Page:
Cybercrime and data theft are two very big areas of concern that pose threats to businesses in 2018. Most companies spend a large amount of their budget trying to mitigate these concerns. There are hundreds, if not thousands, of different threats out there at any given time that could pose a concern to your business practices and could also severely damage your brand reputation. There have been numerous cases recently where large companies have had data breaches and precious client data was taken and exposed, presenting many problems.
Many of these data breaches happen due to poor email security practices. That’s why there is such a need to train employees, so they are armed against data breaches and phishing scams. Phishing scams are defined as “a form of fraud in which an attacker masquerades as a reputable entity or person in email or other communication channels.
The attacker uses phishing emails to distribute malicious links or attachments that can perform a variety of functions, including the extraction of login credentials or account information from victims.” Modifying user behaviour is one of the biggest ways that companies can reduce susceptibility to cybercrime and data theft.
In this blog post, we’ll highlight six important email security best practices:
This might sound straightforward, but having a strong, secure password is one of the major lines of defence you can take against cybercrime. An employer must put strict password guidelines for employees in effect. A secure password is almost impossible to guess. The only way someone can hack into your system is by using sophisticated “password-guessing” software. This software runs through millions of possible combinations until it eventually lands on the correct password.
Here are some valuable e-mail security best practices to keep in mind when creating a strong, secure password:
- Use a combination of random numbers, letters and special characters
- Use both upper- and lower-case letters
- Do not use your birthday, hometown, pet’s name, child’s name, university, workplace or anything else that someone can easily guess
- Do not use common number and letter combinations like “abc123”
2. Be Mindful of Phishing Emails
Companies are responsible for having email security features enabled and for using IT solutions that help prevent phishing emails in the first place. But educating employees on what these emails look like if they happen to get through, is equally important. These emails usually contain a link to a known website.
Once you click the link, you’ll find yourself looking at a website that seems familiar to you (but is fake). You then enter your email and password (in an effort to login) and your information is subsequently stolen. It can happen just like that so be mindful and weary any time you receive an email like this. If you’re unsure, it’s best to report it as a possible phishing email and let the experts handle it.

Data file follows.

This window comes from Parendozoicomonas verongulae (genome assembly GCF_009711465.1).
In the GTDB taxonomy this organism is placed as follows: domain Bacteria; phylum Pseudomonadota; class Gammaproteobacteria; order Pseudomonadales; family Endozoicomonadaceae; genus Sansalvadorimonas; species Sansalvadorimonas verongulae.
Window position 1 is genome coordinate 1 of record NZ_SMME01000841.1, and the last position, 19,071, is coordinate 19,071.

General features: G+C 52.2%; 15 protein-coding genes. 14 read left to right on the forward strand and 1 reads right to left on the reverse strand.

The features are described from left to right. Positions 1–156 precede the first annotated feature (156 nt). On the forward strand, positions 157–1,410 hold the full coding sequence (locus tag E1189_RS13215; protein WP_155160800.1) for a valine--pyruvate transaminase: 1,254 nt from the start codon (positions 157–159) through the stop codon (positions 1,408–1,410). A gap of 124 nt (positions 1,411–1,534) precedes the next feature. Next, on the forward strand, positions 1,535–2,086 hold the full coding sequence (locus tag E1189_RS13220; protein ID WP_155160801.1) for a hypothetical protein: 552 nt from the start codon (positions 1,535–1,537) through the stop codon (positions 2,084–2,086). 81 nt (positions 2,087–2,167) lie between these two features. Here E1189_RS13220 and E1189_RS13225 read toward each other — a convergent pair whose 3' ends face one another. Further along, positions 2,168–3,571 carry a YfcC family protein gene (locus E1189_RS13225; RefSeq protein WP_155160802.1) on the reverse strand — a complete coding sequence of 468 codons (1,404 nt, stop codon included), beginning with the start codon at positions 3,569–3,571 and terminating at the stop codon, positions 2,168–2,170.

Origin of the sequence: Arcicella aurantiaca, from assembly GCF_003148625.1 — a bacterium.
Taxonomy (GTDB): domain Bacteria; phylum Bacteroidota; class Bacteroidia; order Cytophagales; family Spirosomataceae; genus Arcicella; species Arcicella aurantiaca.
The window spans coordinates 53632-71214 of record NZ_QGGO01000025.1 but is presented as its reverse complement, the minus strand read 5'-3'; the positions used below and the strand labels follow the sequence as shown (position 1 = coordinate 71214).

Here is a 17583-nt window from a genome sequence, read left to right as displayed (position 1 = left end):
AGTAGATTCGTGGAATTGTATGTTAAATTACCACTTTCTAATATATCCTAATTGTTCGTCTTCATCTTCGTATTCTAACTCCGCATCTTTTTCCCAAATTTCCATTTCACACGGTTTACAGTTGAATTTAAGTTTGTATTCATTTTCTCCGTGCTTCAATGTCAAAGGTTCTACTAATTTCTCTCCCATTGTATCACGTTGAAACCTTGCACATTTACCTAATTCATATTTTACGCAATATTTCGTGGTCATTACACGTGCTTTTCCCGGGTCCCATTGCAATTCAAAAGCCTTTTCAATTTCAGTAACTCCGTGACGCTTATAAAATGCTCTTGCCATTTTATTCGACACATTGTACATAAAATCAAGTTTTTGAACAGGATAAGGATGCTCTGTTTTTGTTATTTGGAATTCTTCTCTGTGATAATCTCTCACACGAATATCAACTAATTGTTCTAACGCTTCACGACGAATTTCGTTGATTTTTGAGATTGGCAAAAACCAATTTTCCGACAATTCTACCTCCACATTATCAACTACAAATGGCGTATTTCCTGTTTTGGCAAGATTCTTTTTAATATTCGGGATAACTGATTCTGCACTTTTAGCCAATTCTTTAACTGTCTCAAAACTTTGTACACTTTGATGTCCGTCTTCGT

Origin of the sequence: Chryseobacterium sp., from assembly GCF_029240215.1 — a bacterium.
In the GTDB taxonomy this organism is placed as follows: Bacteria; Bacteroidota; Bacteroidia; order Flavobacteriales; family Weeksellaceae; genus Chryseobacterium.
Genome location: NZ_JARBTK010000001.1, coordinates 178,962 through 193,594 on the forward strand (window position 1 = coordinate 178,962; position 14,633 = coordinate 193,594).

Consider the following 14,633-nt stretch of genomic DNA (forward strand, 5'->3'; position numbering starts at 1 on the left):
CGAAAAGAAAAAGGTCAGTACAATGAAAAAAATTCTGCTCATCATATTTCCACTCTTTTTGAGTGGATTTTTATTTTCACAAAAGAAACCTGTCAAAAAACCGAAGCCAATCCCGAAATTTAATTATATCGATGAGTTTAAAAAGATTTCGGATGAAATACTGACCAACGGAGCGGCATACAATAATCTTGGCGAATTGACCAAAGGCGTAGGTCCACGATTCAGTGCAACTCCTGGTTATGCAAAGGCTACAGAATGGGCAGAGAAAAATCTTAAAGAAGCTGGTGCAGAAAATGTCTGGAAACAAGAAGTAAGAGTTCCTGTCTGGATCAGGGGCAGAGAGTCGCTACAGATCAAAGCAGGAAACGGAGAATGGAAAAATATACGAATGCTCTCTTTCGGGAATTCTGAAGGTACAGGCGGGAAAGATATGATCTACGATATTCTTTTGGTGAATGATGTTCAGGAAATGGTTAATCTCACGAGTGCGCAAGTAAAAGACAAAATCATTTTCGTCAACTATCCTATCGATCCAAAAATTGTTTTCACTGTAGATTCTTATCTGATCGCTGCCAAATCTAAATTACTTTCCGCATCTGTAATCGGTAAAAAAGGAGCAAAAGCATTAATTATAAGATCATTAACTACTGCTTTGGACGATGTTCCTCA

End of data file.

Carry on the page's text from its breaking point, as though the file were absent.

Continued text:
3. Two-Tier Authentication
As part of your e-mail security best practices, try to set up the two-tier authentication on all your devices. The two-tier authentication provides an extra layer of protection for your files and emails. Someone can have your password, but with two-tier authentication, they still require a unique code to access anything. If you’ve ever used this before, you’ll know that you usually get this code sent to your phone, making it difficult for anyone to access it.
4. Monitor Incoming Attachments
The best way to do this is to install an anti-virus and anti-malware email security software on all employees’ computers to scan all emails and spam filters. With this in place, employees will get a notification before opening the email, alerting them to the potential threat. They can then act against opening the attachments before potentially installing something malicious.
5. Avoid Public Wi-Fi
While this is something most employees do at some point, it’s best to avoid connecting to public wi-fi using your company laptop. It’s very easy for hackers to break into your system when you use public Wi-Fi. Hackers can use numerous “open-source packet sniffers” on wired or wireless Ethernet networks.
Packet sniffers work by “intercepting and logging network traffic that they can ‘see’ via the wired or wireless network interface that the packet sniffing software has access to on its host computer”. Even if you don’t open your email while on public Wi-Fi, a hacker can still access it. As much as you can, it’s best to just avoid public Wi-Fi.
6. Spam Filters
Spam filters have become quite sophisticated and are another great way to weed out potential threats. Make sure your spam filter is turned on. Some emails will automatically be placed into your spam filter, so you don’t even need to deal with them. Another advantage of using your spam folder is that you can alter the settings to include specific keywords. If you frequently get phishing emails and have noticed a common keyword, you can input that keyword and block these emails in the future.
We hope these six email best practices will keep your emails safe moving forward. Remember, education is the best defence against cybercriminals.